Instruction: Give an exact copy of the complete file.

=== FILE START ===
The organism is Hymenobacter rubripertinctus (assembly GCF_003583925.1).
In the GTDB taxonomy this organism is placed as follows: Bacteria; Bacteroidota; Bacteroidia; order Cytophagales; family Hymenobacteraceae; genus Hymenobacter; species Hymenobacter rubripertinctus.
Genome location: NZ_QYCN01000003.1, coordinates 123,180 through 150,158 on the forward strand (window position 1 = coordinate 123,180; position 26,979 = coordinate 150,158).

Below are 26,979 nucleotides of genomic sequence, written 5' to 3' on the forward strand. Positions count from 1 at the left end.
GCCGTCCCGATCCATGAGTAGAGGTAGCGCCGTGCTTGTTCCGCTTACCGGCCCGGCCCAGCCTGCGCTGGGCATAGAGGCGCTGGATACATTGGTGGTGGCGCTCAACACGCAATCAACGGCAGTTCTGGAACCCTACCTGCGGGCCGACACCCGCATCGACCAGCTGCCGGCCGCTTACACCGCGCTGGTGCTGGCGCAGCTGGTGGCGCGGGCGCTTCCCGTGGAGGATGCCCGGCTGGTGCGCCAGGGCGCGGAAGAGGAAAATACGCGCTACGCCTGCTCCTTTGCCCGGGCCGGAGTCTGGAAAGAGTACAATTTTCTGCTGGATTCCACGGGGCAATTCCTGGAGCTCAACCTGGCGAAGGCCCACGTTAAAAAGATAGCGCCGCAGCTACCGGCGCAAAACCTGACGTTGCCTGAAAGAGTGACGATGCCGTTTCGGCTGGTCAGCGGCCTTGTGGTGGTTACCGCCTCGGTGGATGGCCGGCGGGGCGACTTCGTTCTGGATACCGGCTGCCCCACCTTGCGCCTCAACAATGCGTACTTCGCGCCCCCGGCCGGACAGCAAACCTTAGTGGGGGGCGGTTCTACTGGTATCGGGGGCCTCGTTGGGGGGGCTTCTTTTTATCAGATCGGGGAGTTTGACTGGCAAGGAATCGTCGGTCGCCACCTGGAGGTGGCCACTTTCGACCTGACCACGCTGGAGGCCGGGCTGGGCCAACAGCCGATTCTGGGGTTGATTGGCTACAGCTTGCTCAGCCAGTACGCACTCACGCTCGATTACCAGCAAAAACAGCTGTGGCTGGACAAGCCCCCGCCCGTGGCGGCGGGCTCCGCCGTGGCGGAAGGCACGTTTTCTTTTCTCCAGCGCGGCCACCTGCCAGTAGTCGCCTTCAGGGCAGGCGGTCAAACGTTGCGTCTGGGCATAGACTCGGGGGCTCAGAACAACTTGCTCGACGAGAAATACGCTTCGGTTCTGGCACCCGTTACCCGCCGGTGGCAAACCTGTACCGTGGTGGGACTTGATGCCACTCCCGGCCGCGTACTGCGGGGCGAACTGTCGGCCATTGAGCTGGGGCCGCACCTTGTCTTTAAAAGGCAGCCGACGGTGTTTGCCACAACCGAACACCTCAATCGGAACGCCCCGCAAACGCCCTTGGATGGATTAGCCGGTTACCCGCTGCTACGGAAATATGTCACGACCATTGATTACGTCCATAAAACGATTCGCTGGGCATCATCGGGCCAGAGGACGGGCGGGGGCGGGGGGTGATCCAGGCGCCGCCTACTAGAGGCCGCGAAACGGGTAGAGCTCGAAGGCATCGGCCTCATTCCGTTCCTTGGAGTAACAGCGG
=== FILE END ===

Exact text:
The organism is Hymenobacter rubripertinctus (assembly GCF_003583925.1).
In the GTDB taxonomy this organism is placed as follows: Bacteria; Bacteroidota; Bacteroidia; order Cytophagales; family Hymenobacteraceae; genus Hymenobacter; species Hymenobacter rubripertinctus.
Genome location: NZ_QYCN01000003.1, coordinates 123,180 through 150,158 on the forward strand (window position 1 = coordinate 123,180; position 26,979 = coordinate 150,158).

Below are 26,979 nucleotides of genomic sequence, written 5' to 3' on the forward strand. Positions count from 1 at the left end.
GCCGTCCCGATCCATGAGTAGAGGTAGCGCCGTGCTTGTTCCGCTTACCGGCCCGGCCCAGCCTGCGCTGGGCATAGAGGCGCTGGATACATTGGTGGTGGCGCTCAACACGCAATCAACGGCAGTTCTGGAACCCTACCTGCGGGCCGACACCCGCATCGACCAGCTGCCGGCCGCTTACACCGCGCTGGTGCTGGCGCAGCTGGTGGCGCGGGCGCTTCCCGTGGAGGATGCCCGGCTGGTGCGCCAGGGCGCGGAAGAGGAAAATACGCGCTACGCCTGCTCCTTTGCCCGGGCCGGAGTCTGGAAAGAGTACAATTTTCTGCTGGATTCCACGGGGCAATTCCTGGAGCTCAACCTGGCGAAGGCCCACGTTAAAAAGATAGCGCCGCAGCTACCGGCGCAAAACCTGACGTTGCCTGAAAGAGTGACGATGCCGTTTCGGCTGGTCAGCGGCCTTGTGGTGGTTACCGCCTCGGTGGATGGCCGGCGGGGCGACTTCGTTCTGGATACCGGCTGCCCCACCTTGCGCCTCAACAATGCGTACTTCGCGCCCCCGGCCGGACAGCAAACCTTAGTGGGGGGCGGTTCTACTGGTATCGGGGGCCTCGTTGGGGGGGCTTCTTTTTATCAGATCGGGGAGTTTGACTGGCAAGGAATCGTCGGTCGCCACCTGGAGGTGGCCACTTTCGACCTGACCACGCTGGAGGCCGGGCTGGGCCAACAGCCGATTCTGGGGTTGATTGGCTACAGCTTGCTCAGCCAGTACGCACTCACGCTCGATTACCAGCAAAAACAGCTGTGGCTGGACAAGCCCCCGCCCGTGGCGGCGGGCTCCGCCGTGGCGGAAGGCACGTTTTCTTTTCTCCAGCGCGGCCACCTGCCAGTAGTCGCCTTCAGGGCAGGCGGTCAAACGTTGCGTCTGGGCATAGACTCGGGGGCTCAGAACAACTTGCTCGACGAGAAATACGCTTCGGTTCTGGCACCCGTTACCCGCCGGTGGCAAACCTGTACCGTGGTGGGACTTGATGCCACTCCCGGCCGCGTACTGCGGGGCGAACTGTCGGCCATTGAGCTGGGGCCGCACCTTGTCTTTAAAAGGCAGCCGACGGTGTTTGCCACAACCGAACACCTCAATCGGAACGCCCCGCAAACGCCCTTGGATGGATTAGCCGGTTACCCGCTGCTACGGAAATATGTCACGACCATTGATTACGTCCATAAAACGATTCGCTGGGCATCATCGGGCCAGAGGACGGGCGGGGGCGGGGGGTGATCCAGGCGCCGCCTACTAGAGGCCGCGAAACGGGTAGAGCTCGAAGGCATCGGCCTCATTCCGTTCCTTGGAGTAACAGCGG